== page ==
Then there was sheet music, which was often bootlegged. Not sure how much people made, but it was only the composers, not the performers.
    Then recorded music came along, and the record companies thought of every way they could to keep as much of the money as they could. The musicians made money from touring.
    And then there was a brief period when some musicians got huge record deals worth millions. A minority of musicians became very very rich. But this was a blip in the vast scheme of things.
    People bought the records, then the 8-tracks, then the cassettes, then the CDs then the MP3s and then back to vinyl, sometimes rebuying the same songs from the same masters over and over…and now they can stream it. As a listener, it’s great being able to listen to music I never would’ve before (I still have my many hundreds of CDs and no machine to play them, but still, I had huge gaps in my collection that only streaming can fill in).

    Not every musician has their music streaming. Joanna Newsom, one of my favs, isn’t on Spotify. I have the mp3s, one record, and Youtube. I don’t know if she’s on other streaming platforms but I doubt it. No one is making Crosby put his music on Spotify (I think), but it probably doesn’t make much of a difference either way. Why? The people buying the concert tickets are going for the nostalgia, for the songs written in the 60s and maybe 70s. If they buy anything, it’s the old stuff. A lot of bands don’t even bother selling the new music at the merch tables. Why would they when they can sell a t-shirt or poster for better margins? Gregg Allman once quipped that he was in the t-shirt business, but he was wrong. He was in the live music business. If people buy the music, great, but that’s never been where most musicians earn their livings. I also don’t have unlimited sympathy for Croz, whom I like and have seen several times in recent years. The reasons are simple:
    1. He fucked up his career with every band he’s been in just about. I saw the Byrds do Sweetheart and there was no mention of bringing David on board for a similar tour of the music they made together. The guys in CSNY don’t want to play with him. Even before Covid, his commercial appeal was limited. I like some of his new stuff, but most of it is forgettable. Pleasant but not amazing. I’m glad he isn’t resting on his laurels or anything, but he’s never going to make serious money with CD/mp3 sales.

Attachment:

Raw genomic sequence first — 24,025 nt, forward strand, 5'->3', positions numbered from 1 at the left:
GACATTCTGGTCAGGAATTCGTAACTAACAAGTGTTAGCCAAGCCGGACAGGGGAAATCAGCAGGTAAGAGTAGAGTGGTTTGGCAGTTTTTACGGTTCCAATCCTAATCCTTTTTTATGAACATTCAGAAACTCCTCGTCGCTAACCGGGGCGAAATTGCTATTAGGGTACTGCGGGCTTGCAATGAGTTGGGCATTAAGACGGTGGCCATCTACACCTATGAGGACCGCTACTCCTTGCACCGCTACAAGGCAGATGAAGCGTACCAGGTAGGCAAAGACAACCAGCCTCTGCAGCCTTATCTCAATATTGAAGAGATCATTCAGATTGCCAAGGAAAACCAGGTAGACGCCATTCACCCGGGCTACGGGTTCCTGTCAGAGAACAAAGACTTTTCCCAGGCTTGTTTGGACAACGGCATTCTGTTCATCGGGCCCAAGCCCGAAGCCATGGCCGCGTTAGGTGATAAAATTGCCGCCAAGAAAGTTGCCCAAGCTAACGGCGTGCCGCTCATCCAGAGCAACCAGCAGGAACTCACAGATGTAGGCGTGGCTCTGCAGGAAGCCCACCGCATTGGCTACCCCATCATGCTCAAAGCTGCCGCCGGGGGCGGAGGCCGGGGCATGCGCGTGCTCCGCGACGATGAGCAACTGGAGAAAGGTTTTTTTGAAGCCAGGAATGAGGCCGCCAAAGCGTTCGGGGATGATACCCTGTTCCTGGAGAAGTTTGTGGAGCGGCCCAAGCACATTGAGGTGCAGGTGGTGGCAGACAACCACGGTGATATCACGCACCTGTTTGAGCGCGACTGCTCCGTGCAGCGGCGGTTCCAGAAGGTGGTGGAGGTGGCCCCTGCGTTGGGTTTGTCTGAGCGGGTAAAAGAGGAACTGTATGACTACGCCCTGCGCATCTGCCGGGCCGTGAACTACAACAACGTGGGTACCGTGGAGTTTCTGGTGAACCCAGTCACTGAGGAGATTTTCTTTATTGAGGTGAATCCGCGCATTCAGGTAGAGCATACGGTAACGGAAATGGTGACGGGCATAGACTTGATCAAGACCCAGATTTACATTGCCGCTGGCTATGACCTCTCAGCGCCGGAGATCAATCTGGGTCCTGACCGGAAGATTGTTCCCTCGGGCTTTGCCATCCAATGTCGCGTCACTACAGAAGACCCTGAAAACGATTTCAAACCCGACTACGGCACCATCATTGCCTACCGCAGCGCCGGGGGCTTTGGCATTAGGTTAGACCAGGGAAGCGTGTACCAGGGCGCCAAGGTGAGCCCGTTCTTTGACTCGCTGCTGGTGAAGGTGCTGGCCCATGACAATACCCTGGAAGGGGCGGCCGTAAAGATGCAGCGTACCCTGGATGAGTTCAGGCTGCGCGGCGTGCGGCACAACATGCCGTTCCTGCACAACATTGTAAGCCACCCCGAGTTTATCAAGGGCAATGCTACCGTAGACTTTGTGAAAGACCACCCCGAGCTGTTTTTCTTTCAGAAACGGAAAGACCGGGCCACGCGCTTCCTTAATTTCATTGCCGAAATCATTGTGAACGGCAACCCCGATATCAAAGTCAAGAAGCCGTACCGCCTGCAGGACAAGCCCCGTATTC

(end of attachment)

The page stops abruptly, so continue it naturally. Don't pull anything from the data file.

2. He has the means to make money. He does his Rolling Stone advice thing. He sold his songs. If I met someone crying poor and they were sitting on millions of dollars worth of artwork they had made but didn’t want to sell them, I’d roll my eyes and walk on by. Some artists don’t get to make art and sell copies and keep the originals. They have to sell sculptures and paintings and screen prints. They have to create limited editions in order to attract collectors. And they make a living doing it. Crosby could do one of those sites where people pay for short videos. Kevin from the Office made over a million bucks doing it in one year. Songwriting workshops, music lessons, signed memorabilia, etc. Jazz and classical musicians often have to supplement their income by teaching, why not him? Whoever said rock stars get to coast on songs written half a century ago?